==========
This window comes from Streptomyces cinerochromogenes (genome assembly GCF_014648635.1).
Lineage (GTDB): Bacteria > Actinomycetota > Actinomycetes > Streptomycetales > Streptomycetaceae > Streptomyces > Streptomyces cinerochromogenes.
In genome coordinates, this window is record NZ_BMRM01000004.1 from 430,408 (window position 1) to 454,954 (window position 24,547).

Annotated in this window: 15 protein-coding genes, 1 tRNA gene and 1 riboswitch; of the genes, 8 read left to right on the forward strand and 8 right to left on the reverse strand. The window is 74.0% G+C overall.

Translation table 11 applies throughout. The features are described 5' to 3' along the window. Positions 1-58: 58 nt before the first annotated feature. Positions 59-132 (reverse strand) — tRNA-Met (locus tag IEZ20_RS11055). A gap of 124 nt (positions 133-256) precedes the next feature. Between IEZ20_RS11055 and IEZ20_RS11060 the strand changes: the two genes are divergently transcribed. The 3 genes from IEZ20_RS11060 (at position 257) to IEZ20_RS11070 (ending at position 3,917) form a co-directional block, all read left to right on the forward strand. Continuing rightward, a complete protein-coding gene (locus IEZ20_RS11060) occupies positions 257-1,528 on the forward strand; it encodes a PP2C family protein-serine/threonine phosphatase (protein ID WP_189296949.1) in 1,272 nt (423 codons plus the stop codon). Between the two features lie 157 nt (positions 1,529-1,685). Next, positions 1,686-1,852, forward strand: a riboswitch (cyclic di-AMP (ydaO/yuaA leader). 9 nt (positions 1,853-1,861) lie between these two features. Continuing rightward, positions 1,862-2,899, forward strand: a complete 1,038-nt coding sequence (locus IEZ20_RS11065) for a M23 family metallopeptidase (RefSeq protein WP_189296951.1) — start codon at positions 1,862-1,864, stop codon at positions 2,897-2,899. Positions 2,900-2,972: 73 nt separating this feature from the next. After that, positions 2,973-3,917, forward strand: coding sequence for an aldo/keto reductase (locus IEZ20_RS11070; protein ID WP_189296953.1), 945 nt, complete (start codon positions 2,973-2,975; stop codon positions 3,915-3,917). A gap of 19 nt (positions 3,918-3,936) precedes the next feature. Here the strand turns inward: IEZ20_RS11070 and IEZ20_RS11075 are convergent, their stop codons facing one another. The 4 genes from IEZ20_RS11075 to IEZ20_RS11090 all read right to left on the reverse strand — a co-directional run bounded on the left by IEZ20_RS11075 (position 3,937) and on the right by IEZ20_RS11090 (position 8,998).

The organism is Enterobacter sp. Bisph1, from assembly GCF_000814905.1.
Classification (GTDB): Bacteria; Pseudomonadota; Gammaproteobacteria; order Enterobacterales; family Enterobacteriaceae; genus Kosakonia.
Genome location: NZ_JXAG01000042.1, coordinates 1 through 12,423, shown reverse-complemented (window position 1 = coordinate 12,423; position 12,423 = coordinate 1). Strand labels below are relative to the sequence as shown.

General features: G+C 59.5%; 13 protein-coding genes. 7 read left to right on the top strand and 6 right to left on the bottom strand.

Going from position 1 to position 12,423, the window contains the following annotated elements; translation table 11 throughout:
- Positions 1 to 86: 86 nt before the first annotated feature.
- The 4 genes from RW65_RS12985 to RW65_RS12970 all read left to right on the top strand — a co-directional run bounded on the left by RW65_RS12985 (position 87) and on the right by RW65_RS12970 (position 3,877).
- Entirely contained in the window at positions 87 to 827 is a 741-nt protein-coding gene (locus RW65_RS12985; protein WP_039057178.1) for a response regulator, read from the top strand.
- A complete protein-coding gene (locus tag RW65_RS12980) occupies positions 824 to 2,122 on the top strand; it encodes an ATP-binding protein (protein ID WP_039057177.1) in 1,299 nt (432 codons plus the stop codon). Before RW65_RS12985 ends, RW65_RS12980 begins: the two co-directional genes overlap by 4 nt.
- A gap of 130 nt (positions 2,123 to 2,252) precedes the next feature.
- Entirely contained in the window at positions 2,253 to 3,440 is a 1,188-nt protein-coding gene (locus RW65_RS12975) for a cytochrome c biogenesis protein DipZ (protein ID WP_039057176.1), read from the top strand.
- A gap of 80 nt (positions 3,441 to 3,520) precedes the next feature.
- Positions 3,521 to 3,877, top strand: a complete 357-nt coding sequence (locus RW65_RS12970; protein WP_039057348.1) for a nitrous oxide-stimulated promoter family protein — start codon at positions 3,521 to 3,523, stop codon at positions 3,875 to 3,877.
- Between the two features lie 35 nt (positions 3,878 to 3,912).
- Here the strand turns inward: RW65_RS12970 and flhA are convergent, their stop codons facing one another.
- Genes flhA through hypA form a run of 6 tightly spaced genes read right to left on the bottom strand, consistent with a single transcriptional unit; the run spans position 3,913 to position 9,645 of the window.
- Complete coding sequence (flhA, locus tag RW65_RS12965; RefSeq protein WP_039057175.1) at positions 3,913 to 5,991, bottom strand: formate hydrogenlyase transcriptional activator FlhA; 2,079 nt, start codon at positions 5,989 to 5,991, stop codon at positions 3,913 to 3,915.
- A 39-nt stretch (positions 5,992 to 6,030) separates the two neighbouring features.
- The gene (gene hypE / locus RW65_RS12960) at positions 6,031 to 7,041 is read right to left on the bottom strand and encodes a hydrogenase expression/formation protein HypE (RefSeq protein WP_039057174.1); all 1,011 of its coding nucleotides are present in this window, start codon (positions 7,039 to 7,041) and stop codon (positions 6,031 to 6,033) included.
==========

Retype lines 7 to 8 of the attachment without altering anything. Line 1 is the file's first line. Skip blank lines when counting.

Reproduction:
Classification (GTDB): Bacteria; Pseudomonadota; Gammaproteobacteria; order Enterobacterales; family Enterobacteriaceae; genus Kosakonia.
Genome location: NZ_JXAG01000042.1, coordinates 1 through 12,423, shown reverse-complemented (window position 1 = coordinate 12,423; position 12,423 = coordinate 1). Strand labels below are relative to the sequence as shown.